Assessing progress - Cancer ~ Health Guide

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Assessing progress - Cancer

Written by Mystic on Monday, August 04, 2008

Your doctor will carry out regular tests to assess the effects of the chemotherapy on your cancer. These may include x-rays and scans which can show any reduction in the size of the cancer.

Frequent blood tests will also be carried out. Some cancers produce specific chemicals which can be measured in the blood; variations in the levels can indicate the success of your treatment. Abnormal cells may be found in the blood, for example with the leukaemias, and regular samples will be examined to monitor what is happening.

Chemotherapy can also affect the bone marrow, and result in a reduction in the normal level of cells in the blood (the blood count). This is not uncommon. A blood test is carried out before each treatment to check your blood count and occasionally your next treatment may be delayed if your bone marrow needs extra time to recover.

Blood samples or urine can also be used to measure the function of internal organs such as the liver and kidneys. Other tests may be carried out if the drugs being used are known to be associated with specific adverse effects.

Depending on the results of your tests, your doctor may want to modify your treatment plan. The dosage may be reduced if you are experiencing severe side effects or impaired function of the immune system or other organs in your body. Alternatively, your doctor may want to change to other drugs which may have fewer side effects or to produce a more effective response.

Helping yourself

Even though chemotherapy can cause unpleasant side effects, some people will still manage to lead an almost normal life during their treatment. Even if they feel unwell during the treatment courses, many people find they recover quickly between courses. Other people decide that they want to cut down on some of their activities and take life more slowly for a while.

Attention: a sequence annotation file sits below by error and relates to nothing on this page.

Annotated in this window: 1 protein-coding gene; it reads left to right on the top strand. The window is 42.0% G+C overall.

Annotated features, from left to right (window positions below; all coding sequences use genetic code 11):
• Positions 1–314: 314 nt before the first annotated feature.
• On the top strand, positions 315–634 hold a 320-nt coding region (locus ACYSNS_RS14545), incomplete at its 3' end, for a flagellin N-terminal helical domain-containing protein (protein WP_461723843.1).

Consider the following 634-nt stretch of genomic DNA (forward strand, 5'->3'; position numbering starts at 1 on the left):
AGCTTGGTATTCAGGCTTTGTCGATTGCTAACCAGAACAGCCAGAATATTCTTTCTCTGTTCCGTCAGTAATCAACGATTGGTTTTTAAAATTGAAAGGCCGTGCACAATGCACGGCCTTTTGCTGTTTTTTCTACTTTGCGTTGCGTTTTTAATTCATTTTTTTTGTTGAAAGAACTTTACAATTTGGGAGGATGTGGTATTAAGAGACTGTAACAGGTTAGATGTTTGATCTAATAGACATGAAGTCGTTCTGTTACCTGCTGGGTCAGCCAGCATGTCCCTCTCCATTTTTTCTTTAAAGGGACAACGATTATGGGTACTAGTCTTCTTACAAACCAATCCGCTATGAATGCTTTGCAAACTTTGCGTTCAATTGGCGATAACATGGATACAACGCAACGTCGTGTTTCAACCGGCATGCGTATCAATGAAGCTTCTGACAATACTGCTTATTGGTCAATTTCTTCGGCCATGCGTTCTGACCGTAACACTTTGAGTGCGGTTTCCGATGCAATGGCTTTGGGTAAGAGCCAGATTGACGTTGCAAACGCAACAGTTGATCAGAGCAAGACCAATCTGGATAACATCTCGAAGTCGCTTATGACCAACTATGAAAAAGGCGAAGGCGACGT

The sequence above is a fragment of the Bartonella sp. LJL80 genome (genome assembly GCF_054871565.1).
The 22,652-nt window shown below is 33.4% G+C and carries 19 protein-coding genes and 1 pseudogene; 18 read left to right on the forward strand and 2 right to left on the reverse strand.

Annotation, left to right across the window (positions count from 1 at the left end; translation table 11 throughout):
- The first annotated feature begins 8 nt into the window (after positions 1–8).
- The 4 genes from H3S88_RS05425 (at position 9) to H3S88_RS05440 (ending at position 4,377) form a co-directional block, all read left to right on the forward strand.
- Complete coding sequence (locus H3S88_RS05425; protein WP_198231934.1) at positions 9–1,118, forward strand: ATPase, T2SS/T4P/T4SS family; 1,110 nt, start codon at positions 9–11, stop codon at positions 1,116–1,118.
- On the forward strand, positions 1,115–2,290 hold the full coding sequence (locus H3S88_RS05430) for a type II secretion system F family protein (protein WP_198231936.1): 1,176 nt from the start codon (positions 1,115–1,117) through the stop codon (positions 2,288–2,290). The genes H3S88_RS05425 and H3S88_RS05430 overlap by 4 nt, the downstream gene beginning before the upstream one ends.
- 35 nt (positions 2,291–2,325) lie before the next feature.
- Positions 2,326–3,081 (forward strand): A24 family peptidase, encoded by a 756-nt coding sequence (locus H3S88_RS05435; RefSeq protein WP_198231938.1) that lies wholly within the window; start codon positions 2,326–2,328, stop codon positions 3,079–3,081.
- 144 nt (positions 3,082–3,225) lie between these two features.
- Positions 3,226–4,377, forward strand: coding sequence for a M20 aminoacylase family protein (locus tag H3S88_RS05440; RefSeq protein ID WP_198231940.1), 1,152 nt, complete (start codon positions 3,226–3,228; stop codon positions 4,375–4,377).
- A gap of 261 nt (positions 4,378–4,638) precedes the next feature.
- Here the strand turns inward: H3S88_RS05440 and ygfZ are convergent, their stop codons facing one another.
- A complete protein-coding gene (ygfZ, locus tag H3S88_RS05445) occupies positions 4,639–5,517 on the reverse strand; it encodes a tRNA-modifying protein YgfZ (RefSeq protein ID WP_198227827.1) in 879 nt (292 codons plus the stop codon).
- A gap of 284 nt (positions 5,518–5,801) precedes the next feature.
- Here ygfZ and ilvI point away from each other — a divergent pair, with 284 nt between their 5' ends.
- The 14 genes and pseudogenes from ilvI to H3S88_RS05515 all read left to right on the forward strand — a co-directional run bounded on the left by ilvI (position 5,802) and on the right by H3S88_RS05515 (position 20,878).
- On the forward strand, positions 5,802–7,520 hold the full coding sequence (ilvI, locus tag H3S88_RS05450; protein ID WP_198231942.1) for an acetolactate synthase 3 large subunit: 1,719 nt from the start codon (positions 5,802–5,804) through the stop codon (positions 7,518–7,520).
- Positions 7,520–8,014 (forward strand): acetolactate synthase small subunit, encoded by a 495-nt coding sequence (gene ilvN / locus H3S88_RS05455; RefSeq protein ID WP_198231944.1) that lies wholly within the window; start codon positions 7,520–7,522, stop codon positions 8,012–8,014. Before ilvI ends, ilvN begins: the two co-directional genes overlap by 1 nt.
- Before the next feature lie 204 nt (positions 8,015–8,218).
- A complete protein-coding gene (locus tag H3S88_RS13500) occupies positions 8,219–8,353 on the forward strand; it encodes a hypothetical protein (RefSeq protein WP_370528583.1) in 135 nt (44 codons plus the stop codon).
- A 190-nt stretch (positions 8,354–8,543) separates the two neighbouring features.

What is important is that you do what you like, within the limits of comfort. There are also many ways in which you can smooth the course of your treatment and help yourself.

Doing things for yourself will help you to feel more in control of your disease and treatment. Try to plan your time so that you can still do things that are important to you. Remember that rest and relaxation are also important to help your body recover.

Realistic goals are more likely to be achieved. Enjoy your social life but don't be too tough on yourself.

When you go for treatment

Unfortunately, going for your treatment is not usually a quick in and out. You may have to wait for blood tests or X-rays, the results of your tests, to see your doctor and for the pharmacy to make up your drugs. There is also the time it takes to actually receive your drugs. Listed below are some of the methods other people have found helpful to deal with the waiting times. Everyone is different so choose whatever you think might be useful for you.

  • Take a close friend or family member with you to keep you company and remind you of anything you want to find out.
  • Prepare beforehand a list of the questions you want to ask your doctor, nurse or any other person involved in your treatment.
  • Take a walkman so you can listen to your favourite music or an interesting radio programme.
  • Learn a relaxation or self hypnosis technique to help with the anxiety of waiting for tests and results and receiving your treatment.
  • If you are having treatment in a large hospital, ask if there are volunteers who can help you to find the different departments for your tests or sit with you to keep you company.
  • Take a book, newspaper or crossword to occupy your time.
  • Talk to other people who are also waiting for treatment and share experiences. You may pick up useful hints on dealing with side effects, but do check these with your doctor or nurse before using them. Remember that other people might be having very different treatments.

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